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Sanctions, Internal Appeals and Dismissal

Sanctions, Internal Appeals and Dismissal

Mr Piper was a Reverend who was employed by an NHS Trust as a lead Chaplain. He was dismissed for gross misconduct, following the completion of a disciplinary procedure on 20 July 2011. Mr Piper subsequently appealed this decision and the outcome was that the Trust allowed the appeal to the extent that it substituted his dismissal for a final written warning, a demotion of his role and a transfer of his work location (so not all good news for Mr Piper!). However, instead of welcoming his job back, Mr Piper informed the Trust that he considered the offer of re-engagement unreasonable. He then lodged an unfair dismissal claim alleging that his employment had terminated on 20 July 2011.

The Trust attempted to defend Mr Piper’s claim on the basis that the effect of the appeal outcome was to remove the earlier dismissal and so the Tribunal did not have jurisdiction to hear his complaint. The Tribunal ultimately agreed with the Trust and rejected Mr Piper’s claim.

Mr Piper subsequently appealed this decision to the Employment Appeal Tribunal ("the EAT"), which reviewed the Trust’s own disciplinary and appeal procedure. Within this procedure, it stated that the employer was not entitled to impose a lesser penalty without an employee’s agreement. With this in mind, as Mr Piper never gave his agreement to his dismissal being revoked the EAT concluded that it still stood.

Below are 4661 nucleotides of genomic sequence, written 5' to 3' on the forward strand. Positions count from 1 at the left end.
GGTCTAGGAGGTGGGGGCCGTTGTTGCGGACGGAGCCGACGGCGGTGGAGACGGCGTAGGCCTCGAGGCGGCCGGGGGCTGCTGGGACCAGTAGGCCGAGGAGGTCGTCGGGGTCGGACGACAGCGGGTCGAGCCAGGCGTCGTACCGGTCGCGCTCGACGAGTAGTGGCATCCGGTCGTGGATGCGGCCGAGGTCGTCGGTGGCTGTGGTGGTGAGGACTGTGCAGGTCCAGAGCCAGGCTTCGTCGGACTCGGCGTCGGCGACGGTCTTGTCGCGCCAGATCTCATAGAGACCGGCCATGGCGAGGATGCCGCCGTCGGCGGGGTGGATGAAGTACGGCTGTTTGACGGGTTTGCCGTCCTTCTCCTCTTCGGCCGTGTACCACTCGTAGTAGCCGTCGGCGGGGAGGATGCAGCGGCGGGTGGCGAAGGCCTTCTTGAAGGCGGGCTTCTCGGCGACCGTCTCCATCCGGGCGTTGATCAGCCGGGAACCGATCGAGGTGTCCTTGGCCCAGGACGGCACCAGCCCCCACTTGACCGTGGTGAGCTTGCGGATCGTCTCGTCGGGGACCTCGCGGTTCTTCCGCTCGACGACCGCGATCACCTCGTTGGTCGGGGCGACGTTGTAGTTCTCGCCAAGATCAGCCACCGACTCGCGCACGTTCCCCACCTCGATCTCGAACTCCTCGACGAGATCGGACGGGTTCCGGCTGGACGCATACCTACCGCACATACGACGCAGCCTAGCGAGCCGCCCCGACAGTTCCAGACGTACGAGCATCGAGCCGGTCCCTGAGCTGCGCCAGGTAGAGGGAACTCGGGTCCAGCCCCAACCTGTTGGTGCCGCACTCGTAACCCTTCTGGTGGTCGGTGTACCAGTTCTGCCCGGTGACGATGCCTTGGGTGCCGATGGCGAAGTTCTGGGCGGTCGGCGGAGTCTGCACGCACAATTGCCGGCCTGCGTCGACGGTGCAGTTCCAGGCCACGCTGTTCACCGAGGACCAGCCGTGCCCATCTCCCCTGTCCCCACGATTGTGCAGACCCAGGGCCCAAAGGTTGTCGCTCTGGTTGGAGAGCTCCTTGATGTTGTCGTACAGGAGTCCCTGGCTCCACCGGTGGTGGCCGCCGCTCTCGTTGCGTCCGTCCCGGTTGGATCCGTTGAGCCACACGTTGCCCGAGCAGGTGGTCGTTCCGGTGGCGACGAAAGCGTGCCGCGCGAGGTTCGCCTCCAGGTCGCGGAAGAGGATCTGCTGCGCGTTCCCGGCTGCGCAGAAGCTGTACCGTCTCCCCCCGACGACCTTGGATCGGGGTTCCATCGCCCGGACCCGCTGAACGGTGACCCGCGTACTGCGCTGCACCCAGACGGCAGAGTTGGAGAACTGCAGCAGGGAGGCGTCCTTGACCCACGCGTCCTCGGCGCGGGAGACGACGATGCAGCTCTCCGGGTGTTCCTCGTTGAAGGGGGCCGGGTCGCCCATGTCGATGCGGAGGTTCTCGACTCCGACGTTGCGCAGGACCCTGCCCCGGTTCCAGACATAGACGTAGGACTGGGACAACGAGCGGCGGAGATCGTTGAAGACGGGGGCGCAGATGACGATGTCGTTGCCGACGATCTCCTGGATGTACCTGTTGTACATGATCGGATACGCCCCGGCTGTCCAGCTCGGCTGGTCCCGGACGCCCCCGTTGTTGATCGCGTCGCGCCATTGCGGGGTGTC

The above case is fact specific and it fell very much on the appeal policy set out in the Trust’s disciplinary procedure. However, as a learning point, employers would be well advised to ensure that training is given to anyone dealing with disciplinary or appeal hearings, and that they bear in mind what the procedures say and what sanctions are available to them. In order to ensure flexibility when dealing with staff, employers should also take note of perhaps having a wide range of sanctions available to them.


These notes have been prepared for the purpose of an article only. They should not be regarded as a substitute for taking legal advice.

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